As a veteran of many hard-fought battles between pianist and conductor, he is also very good at supporting a soloist, as shown by the fine balance of the Hindemith concerto. That composer’s unusual orchestration, such as horn against piccolo and the final susurrations and conversation among equals of the finale, were brought out effectively.

Following intermission, one felt a little anxious for Boden who, after a grueling concerto, returned for one of the most exposed horn solos in the repertoire, the opening of the andante cantabile in Tchaikovsky’s Fifth. Like everything else in this stellar performance, it went off without a hitch.

The symphony was a perfect testimonial, if one is needed, to the necessity of live music. From the beginning clarinets which, after the opening measures return as a delicate obligato to the principal theme, to Boden’s horn calls, there emerged a multitude of fine details that could never be heard in a recording. And the final, titanic clash between the evil “X” and the life force, would have blown every speaker in the house, if the volume could ever have been turned up that high.

Somewhat too exciting for a young girl…but worthy of a sustained uproar, every section of a great orchestra performing in an exalted state.

Christopher Hyde is a writer and musician who lives in Pownal. He can be reached at classbeat@netscape.net.

Vox Nova Composes a Symphony

Vox Nova
Unitarian Universalist Church, Brunswick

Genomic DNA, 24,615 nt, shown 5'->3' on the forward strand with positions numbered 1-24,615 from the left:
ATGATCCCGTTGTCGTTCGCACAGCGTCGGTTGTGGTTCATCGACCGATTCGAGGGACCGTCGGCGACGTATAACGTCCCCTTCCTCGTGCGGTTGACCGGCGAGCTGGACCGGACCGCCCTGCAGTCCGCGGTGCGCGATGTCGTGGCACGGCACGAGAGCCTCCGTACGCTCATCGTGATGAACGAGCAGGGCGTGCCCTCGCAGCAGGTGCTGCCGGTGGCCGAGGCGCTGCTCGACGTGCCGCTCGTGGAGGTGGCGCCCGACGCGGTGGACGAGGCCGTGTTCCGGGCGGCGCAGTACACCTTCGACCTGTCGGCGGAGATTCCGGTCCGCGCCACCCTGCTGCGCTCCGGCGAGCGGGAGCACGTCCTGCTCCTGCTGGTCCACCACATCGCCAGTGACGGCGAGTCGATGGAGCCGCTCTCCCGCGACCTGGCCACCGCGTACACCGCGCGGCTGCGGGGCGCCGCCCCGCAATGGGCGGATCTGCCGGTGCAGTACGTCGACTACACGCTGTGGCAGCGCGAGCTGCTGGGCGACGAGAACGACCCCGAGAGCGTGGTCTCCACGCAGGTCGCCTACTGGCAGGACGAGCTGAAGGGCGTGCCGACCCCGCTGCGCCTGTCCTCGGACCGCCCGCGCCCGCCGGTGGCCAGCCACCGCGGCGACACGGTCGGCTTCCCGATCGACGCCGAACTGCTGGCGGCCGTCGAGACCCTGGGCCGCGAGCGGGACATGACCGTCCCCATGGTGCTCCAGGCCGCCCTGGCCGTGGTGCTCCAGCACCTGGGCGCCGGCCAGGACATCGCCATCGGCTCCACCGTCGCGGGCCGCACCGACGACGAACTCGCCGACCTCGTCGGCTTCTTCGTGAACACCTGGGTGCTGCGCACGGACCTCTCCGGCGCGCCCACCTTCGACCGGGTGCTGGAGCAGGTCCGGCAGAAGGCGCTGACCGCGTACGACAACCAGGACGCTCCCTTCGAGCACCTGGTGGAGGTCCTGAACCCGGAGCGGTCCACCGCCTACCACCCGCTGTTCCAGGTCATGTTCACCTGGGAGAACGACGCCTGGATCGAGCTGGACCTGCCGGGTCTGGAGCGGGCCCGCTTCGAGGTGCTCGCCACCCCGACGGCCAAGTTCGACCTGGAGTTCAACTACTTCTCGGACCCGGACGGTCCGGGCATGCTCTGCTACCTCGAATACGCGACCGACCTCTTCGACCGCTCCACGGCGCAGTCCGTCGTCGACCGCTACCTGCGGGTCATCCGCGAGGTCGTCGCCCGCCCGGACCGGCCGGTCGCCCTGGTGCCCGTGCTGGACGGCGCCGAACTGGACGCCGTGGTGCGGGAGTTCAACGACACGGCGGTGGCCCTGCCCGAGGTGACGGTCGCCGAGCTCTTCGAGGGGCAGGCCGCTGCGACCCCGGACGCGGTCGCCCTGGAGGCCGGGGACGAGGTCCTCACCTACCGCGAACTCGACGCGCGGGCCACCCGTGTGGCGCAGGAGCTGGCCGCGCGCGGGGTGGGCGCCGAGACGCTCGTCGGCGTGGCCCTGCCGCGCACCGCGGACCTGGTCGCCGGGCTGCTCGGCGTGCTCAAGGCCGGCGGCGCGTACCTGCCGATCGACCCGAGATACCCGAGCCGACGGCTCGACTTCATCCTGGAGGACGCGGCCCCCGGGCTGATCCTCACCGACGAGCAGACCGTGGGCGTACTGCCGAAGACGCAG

April 10, 2016
by Christopher Hyde

Concerts are generally a mixed bag. Even those in which the musical selections and performances are all first rate lack a certain unity.

The recent performance of the Vox Nova chamber choir, with the DaPonte String Quartet, was as integrated as a three-movement symphony— musically, emotionally and thematically.

Vox Nova, under the direction of Shannon Chase, is a 32-voice choir devoted to performing works of the modern repertoire. Since its founding in 2009, it has gained a reputation for innovation and excellence. The DaPonte String Quartet is arguably the pre-eminent chamber music ensemble in Maine.

Add the fact that a string quartet is probably the finest and most flexible accompaniment for a choir, and you have a very enticing combination. When Chase selected three closely related works for last weekend’s concerts at the Unitarian Universalist Church in Brunswick, she composed a symphony.

I enjoy Eric Whitacre’s writing for chorus, but his “Five Hebrew Love Songs,” sung in their original versions, is something special. The poems, by Hila Pitman, are short, pithy and as metaphysical as John Donne. In all of them, the music complements the words to create a whole that is greater than the sum of is parts.

Number five, “What snow! Like little dreams falling from the sky,” is incredibly good. The only other depiction that comes close is Debussy’s “The Snow Is Dancing,” from “The Children’s Corner.”